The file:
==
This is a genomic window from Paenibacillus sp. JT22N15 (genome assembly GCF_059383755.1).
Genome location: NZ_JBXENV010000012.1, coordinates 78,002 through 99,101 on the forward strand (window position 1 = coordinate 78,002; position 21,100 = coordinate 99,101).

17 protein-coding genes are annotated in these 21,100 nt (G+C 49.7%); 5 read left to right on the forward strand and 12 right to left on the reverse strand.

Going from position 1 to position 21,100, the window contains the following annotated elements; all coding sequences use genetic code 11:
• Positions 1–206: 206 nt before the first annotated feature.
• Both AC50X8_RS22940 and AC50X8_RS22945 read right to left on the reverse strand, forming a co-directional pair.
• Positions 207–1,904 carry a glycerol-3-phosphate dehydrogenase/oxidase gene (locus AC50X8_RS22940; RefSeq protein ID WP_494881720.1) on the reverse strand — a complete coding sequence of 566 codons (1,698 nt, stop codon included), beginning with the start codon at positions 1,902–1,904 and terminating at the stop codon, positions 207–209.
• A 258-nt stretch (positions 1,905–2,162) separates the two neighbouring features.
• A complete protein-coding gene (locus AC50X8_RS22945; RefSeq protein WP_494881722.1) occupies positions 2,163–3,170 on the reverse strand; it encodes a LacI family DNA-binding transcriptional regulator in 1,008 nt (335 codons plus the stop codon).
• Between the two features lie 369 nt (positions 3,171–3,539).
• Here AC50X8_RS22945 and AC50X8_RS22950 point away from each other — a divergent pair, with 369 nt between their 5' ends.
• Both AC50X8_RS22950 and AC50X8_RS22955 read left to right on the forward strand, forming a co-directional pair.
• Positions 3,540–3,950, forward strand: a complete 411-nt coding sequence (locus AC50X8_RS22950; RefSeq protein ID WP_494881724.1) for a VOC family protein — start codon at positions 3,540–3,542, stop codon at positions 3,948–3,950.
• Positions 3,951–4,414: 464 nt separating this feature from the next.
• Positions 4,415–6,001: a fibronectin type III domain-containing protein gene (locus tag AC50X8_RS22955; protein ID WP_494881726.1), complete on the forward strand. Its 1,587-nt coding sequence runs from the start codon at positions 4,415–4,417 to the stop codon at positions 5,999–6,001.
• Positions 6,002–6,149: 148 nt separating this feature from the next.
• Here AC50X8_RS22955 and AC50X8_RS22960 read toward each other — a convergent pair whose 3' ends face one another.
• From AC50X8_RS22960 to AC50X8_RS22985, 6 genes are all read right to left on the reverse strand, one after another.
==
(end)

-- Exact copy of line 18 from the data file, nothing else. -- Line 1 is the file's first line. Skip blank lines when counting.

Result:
• From AC50X8_RS22960 to AC50X8_RS22985, 6 genes are all read right to left on the reverse strand, one after another.